The Meliaceae family is rich sources of limonoid (meliacin), which are well know for their antifeedant activity and bitterness. Although their existence also could be found in Rutaceae, Cneoraceae, Ptaeroxylaceae, and Simaroubaceae family, they are especially abundant and structurally diversified in the Meliaceae family. Structurally, they are highly oxygenated and modified nortriterpenoids either containing or derived from a precursor with a 4,4,8-trimethyl-17-furanylsteroid skeleton. Nearly three decades ago, Taylor divided so far found three hundreds of the meliacins from the Meliaceae family into protolimonoids and nine classes of limonoids based on which of the four triterpenoid skeleton rings have been oxidatively opened. From then on, much progress has been made on the field. Up to very recently, approximately 1300 limonoids, exhibiting more than 35 different carbon frameworks have been observed from the four families.
Consider the complex structures and broad biological activity of limonoids, however, their chemical synthesis is rather rare. Recently, there were several reports on partly and total synthesis of limonoids, in which a currently successful total synthesis of azadirachtin marked a breakthrough.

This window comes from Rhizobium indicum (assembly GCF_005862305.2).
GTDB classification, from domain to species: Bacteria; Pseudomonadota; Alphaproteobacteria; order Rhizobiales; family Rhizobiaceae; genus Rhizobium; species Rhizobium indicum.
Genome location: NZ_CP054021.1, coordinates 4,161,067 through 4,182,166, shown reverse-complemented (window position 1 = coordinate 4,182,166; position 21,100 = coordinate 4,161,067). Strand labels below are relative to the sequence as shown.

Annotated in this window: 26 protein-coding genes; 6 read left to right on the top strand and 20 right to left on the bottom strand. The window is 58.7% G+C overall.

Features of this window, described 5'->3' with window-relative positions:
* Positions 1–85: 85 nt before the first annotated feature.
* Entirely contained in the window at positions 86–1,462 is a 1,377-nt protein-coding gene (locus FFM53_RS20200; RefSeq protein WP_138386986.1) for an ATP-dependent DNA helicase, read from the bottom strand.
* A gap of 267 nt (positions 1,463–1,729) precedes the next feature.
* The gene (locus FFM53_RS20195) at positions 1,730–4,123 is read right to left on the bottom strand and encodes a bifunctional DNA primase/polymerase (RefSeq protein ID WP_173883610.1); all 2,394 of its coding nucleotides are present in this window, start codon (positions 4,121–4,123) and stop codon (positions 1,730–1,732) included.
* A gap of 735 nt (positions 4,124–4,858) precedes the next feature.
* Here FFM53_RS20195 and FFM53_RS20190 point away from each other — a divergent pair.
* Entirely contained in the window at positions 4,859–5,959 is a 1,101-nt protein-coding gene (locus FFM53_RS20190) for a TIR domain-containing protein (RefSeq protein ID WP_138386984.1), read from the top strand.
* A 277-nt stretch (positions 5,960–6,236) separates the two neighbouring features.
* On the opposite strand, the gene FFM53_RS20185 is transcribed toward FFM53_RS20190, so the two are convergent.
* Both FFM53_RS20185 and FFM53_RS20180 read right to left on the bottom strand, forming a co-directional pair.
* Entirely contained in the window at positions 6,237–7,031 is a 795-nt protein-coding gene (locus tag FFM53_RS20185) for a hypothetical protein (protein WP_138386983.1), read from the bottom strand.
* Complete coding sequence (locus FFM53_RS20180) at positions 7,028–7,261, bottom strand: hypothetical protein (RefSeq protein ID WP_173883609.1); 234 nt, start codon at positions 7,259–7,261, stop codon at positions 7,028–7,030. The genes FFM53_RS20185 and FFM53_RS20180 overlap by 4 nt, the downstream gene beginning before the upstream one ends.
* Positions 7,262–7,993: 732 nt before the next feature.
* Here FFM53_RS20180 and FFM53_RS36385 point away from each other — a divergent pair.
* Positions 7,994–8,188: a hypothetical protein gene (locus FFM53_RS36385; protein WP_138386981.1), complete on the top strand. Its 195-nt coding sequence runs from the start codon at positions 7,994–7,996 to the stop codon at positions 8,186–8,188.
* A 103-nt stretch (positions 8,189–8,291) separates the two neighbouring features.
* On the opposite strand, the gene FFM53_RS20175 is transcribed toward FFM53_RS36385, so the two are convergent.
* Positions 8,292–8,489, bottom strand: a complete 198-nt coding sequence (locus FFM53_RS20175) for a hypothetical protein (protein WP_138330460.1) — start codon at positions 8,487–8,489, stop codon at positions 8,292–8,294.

This review covers the chemistry of limonoids of Meliaceae before July 2009. It mainly focuses on the identification of novel skeletons and ring system, and provides a new expanded category and corresponding biosynthetic relationship map of limonoids aiming at expanding and deepening the understanding of this type complex compound. The progress in limonoid synthesis is also reviewed for the first time.
Keywords: Biosynthesis, biosynthetic evolution, chemical synthesis, limonoid, meliaceae, natural product, Balsamodendron pubescens (Burseraceae), Flacourtia jangomas (Flacourtiaceae), Microula sikkimensis (Boraginaceae), Croton jatrophoides (Euphorbiaceae), delevoyin, secomahoganin, cipadonoid, cipadesin, 30-nortrijugin, ecuadorin, dukunolide, abeo phragmalin, khayalactone